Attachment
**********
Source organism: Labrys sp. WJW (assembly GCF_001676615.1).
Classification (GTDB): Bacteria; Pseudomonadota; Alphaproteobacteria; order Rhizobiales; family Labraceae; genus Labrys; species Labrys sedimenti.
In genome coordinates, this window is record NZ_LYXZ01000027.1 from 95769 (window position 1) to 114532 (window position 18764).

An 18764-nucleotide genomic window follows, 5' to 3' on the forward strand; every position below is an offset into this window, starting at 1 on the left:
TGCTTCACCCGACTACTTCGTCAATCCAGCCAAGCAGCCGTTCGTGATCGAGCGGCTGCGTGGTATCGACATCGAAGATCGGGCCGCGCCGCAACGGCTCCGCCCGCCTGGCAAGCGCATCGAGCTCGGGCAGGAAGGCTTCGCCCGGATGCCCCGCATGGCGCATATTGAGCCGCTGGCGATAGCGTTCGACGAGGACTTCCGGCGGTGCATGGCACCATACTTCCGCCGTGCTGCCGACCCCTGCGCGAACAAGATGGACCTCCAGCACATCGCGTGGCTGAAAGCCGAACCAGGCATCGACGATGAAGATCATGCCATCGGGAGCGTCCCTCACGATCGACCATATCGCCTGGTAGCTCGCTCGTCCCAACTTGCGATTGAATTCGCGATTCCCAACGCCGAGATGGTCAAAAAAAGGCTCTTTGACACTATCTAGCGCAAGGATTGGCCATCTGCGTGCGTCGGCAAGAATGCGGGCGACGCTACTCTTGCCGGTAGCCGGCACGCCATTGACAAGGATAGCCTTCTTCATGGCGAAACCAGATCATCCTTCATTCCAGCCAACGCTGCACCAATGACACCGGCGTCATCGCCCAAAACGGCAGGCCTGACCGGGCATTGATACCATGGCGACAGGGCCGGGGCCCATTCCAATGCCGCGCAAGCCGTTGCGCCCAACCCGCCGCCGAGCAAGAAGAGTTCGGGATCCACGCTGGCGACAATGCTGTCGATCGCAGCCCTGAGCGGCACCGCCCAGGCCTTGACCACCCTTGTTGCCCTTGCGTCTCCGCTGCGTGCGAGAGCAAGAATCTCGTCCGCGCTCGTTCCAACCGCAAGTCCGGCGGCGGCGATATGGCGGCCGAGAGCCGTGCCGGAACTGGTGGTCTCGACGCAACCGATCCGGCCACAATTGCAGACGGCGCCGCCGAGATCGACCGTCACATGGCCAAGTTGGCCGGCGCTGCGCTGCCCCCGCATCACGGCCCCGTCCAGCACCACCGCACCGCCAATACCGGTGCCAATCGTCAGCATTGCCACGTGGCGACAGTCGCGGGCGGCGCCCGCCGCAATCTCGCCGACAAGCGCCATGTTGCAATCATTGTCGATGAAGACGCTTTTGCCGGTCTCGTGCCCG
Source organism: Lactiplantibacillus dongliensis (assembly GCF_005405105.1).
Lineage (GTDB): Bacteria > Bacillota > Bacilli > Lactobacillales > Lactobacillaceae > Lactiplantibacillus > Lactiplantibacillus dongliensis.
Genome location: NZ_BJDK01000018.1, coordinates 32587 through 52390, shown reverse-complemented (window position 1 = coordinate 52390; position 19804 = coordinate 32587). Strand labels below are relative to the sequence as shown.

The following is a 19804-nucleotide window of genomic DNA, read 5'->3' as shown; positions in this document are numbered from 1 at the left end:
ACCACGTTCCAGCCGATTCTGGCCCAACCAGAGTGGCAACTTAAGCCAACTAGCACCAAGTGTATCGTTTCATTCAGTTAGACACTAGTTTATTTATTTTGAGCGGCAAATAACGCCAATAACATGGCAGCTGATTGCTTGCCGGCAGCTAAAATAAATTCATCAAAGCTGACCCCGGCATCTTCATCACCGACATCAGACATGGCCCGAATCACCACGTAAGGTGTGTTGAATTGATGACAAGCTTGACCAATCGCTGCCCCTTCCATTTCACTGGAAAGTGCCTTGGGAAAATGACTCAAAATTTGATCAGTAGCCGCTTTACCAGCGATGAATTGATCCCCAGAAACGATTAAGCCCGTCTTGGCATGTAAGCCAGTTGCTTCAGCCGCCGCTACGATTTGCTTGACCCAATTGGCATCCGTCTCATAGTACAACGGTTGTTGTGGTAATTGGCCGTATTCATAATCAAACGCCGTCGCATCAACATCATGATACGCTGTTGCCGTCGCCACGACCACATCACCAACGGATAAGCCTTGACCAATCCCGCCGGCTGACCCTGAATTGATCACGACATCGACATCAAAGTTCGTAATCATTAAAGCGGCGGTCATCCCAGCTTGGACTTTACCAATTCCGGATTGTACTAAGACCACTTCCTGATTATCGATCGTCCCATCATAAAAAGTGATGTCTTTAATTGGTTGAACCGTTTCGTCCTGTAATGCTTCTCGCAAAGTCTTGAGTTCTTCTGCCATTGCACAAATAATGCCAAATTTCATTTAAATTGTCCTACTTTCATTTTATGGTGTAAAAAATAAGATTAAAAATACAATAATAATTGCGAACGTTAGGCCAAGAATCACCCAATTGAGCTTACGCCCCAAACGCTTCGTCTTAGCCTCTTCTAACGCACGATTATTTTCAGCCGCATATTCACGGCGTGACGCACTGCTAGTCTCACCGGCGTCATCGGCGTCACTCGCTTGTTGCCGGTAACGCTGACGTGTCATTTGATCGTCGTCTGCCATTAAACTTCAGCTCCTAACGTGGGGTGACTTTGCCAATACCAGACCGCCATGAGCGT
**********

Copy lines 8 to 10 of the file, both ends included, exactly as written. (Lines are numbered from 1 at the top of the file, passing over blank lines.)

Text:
Genome location: NZ_BJDK01000018.1, coordinates 32587 through 52390, shown reverse-complemented (window position 1 = coordinate 52390; position 19804 = coordinate 32587). Strand labels below are relative to the sequence as shown.

The following is a 19804-nucleotide window of genomic DNA, read 5'->3' as shown; positions in this document are numbered from 1 at the left end:
ACCACGTTCCAGCCGATTCTGGCCCAACCAGAGTGGCAACTTAAGCCAACTAGCACCAAGTGTATCGTTTCATTCAGTTAGACACTAGTTTATTTATTTTGAGCGGCAAATAACGCCAATAACATGGCAGCTGATTGCTTGCCGGCAGCTAAAATAAATTCATCAAAGCTGACCCCGGCATCTTCATCACCGACATCAGACATGGCCCGAATCACCACGTAAGGTGTGTTGAATTGATGACAAGCTTGACCAATCGCTGCCCCTTCCATTTCACTGGAAAGTGCCTTGGGAAAATGACTCAAAATTTGATCAGTAGCCGCTTTACCAGCGATGAATTGATCCCCAGAAACGATTAAGCCCGTCTTGGCATGTAAGCCAGTTGCTTCAGCCGCCGCTACGATTTGCTTGACCCAATTGGCATCCGTCTCATAGTACAACGGTTGTTGTGGTAATTGGCCGTATTCATAATCAAACGCCGTCGCATCAACATCATGATACGCTGTTGCCGTCGCCACGACCACATCACCAACGGATAAGCCTTGACCAATCCCGCCGGCTGACCCTGAATTGATCACGACATCGACATCAAAGTTCGTAATCATTAAAGCGGCGGTCATCCCAGCTTGGACTTTACCAATTCCGGATTGTACTAAGACCACTTCCTGATTATCGATCGTCCCATCATAAAAAGTGATGTCTTTAATTGGTTGAACCGTTTCGTCCTGTAATGCTTCTCGCAAAGTCTTGAGTTCTTCTGCCATTGCACAAATAATGCCAAATTTCATTTAAATTGTCCTACTTTCATTTTATGGTGTAAAAAATAAGATTAAAAATACAATAATAATTGCGAACGTTAGGCCAAGAATCACCCAATTGAGCTTACGCCCCAAACGCTTCGTCTTAGCCTCTTCTAACGCACGATTATTTTCAGCCGCATATTCACGGCGTGACGCACTGCTAGTCTCACCGGCGTCATCGGCGTCACTCGCTTGTTGCCGGTAACGCTGACGTGTCATTTGATCGTCGTCTGCCATTAAACTTCAGCTCCTAACGTGGGGTGACTTTGCCAATACCAGACCGCCATGAGCGT